“The increase in the race’s popularity has had a tremendous impact on the local business community, and I am pleased that the provincial government’s investment of $95,000 helped make this year’s race a success.” That’s from a Monday news release by Terry French, the province’s minister of Innovation, Business and Rural Development and minister of Tourism, Culture and Recreation (or just IBRDTCR for short), talking about the money the province spent on last week’s Cain’s Quest snowmobile endurance race.
“Our provincial road improvement program plays a significant role in our overall infrastructure improvement strategy and our pre-commitment of $30 million will make sure we utilize the full construction season and at the same time maximize our total overall investment.” That’s from a Monday release by Nick McGrath, the minister of Transportation and Works, and minister responsible for Labrador and Aboriginal Affairs (TWLAA).
Last Wednesday, it was, “These investments align with our long-term strategy to enhance economic growth through research and development. Funding of $1.9 million will support initiatives which will provide the opportunity to expand into new markets, respond to changes in market demand through innovation and technology and strengthen business opportunities” and Terry French, minister of IBRDTCR again.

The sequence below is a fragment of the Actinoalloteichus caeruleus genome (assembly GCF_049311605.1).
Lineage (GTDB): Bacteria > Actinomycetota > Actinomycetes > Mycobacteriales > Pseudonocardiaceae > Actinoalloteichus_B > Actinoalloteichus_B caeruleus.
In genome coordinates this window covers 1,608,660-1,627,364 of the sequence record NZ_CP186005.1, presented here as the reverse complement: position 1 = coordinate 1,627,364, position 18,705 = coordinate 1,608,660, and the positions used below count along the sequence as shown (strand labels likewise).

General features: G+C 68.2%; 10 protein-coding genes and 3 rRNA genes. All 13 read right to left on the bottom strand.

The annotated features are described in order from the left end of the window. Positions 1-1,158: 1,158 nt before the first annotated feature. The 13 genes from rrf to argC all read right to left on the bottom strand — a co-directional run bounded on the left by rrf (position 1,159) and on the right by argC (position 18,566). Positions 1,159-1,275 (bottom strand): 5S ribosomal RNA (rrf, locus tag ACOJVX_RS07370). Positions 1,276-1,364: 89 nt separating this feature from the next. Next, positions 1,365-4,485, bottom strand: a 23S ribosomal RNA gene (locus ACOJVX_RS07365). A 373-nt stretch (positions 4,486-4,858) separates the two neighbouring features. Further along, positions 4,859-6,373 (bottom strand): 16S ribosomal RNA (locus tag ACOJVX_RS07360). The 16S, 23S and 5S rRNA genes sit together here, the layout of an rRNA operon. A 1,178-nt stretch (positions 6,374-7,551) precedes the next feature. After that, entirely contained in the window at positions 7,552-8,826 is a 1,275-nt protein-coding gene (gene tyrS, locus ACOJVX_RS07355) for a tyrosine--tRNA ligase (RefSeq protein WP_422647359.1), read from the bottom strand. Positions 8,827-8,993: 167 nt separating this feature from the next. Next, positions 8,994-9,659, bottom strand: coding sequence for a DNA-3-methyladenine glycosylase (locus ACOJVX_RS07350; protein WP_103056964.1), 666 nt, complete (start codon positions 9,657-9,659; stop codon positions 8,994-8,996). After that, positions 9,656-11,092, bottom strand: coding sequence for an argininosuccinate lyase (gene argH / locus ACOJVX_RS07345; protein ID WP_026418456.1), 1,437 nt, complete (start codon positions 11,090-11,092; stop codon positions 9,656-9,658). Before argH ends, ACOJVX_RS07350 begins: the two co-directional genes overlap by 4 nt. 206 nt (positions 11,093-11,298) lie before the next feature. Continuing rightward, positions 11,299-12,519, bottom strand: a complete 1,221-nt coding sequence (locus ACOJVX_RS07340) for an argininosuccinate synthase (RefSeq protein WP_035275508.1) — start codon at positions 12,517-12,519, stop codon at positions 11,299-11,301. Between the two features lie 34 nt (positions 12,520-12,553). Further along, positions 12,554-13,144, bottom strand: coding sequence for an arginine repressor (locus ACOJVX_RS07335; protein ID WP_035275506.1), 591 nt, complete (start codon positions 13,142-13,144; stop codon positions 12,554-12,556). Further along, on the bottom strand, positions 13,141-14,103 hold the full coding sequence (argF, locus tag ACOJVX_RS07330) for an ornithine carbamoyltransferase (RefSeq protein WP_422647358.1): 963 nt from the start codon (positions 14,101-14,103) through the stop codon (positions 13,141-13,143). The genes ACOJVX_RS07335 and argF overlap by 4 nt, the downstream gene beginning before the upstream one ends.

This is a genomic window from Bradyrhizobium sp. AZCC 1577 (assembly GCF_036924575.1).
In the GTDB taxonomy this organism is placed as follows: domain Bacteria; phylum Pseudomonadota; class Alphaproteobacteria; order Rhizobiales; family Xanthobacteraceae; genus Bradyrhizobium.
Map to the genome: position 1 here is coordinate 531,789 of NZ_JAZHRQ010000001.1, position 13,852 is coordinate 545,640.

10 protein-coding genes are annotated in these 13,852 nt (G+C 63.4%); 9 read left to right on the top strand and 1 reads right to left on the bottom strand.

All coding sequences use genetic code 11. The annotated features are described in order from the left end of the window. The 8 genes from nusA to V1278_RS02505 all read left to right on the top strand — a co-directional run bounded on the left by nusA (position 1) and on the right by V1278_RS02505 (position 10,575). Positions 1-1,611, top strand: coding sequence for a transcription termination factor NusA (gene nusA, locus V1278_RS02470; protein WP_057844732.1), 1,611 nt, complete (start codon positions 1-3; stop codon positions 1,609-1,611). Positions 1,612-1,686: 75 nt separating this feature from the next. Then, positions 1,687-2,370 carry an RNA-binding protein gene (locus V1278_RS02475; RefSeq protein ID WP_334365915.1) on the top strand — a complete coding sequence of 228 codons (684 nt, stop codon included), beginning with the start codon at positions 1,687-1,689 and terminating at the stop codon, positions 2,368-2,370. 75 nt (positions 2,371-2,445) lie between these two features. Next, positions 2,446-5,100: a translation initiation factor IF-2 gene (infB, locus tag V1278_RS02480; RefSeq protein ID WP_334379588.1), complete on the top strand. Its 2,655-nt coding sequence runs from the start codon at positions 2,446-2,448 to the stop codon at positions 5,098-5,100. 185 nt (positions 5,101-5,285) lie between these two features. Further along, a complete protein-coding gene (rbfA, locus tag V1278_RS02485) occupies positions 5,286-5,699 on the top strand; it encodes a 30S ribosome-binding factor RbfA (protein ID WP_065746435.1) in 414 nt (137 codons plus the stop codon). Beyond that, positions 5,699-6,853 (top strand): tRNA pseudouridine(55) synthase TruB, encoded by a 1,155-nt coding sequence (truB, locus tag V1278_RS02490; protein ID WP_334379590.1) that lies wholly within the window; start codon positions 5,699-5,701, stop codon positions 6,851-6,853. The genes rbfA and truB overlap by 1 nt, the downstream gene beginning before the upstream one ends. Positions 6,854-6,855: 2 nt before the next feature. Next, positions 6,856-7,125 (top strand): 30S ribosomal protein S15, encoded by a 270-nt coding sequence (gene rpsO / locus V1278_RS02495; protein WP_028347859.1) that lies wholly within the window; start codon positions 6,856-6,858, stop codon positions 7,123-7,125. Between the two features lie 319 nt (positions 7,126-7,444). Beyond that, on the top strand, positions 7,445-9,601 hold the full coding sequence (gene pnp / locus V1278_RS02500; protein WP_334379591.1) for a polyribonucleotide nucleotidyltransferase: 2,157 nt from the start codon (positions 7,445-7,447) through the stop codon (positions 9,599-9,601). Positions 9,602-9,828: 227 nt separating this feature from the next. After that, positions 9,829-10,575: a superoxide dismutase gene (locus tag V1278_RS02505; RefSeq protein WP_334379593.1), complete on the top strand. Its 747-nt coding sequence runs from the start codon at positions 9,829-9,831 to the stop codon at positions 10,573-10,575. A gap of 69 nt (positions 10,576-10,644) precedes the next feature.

What do you notice about all of them?
Well, perhaps that governments don’t spend money any more — they invest it.
Now, the verb “invest” is an interesting one. The dictionary meaning is to “expend money with the expectation of achieving a profit or material result by putting it into financial schemes, shares or property, or by using it to develop a commercial venture.”
Governments certainly put money into shares and property, and even use it to develop commercial ventures. Sometimes, they even get involved in financial schemes.
But one of the elements of the definition seems to be missing.
The profit part.
For example, one investment announced last week was, “The project tender, which was announced by Premier (Tom) Marshall in Fleur de Lys today, calls for resurfacing of Route 410 from Baie Verte to Fleur de Lys, a section of Route 414 to LaScie, and three kilometres of leveling on Route 392.”
Now, the money’s going into some sort of property — namely, asphalt on a road — but any sort of profit on the “investment” is nebulous at best. You could argue that, with improved roads, transportation will improve and business will do better and people will pay more HST and, eventually, some many years down the road, the province might find it has recovered its $30 million in this year’s roads investment and even a bit more.
It seems unlikely.
Why not just call it what it is? The provincial government is spending money on roads because that’s what governments are supposed to do: pay for public infrastructure with public dollars.
Because if spending is the government’s definition of what an investment is supposed to look like, it’s not really hard to understand why all of the province’s pension plan investments are in such terrible shape.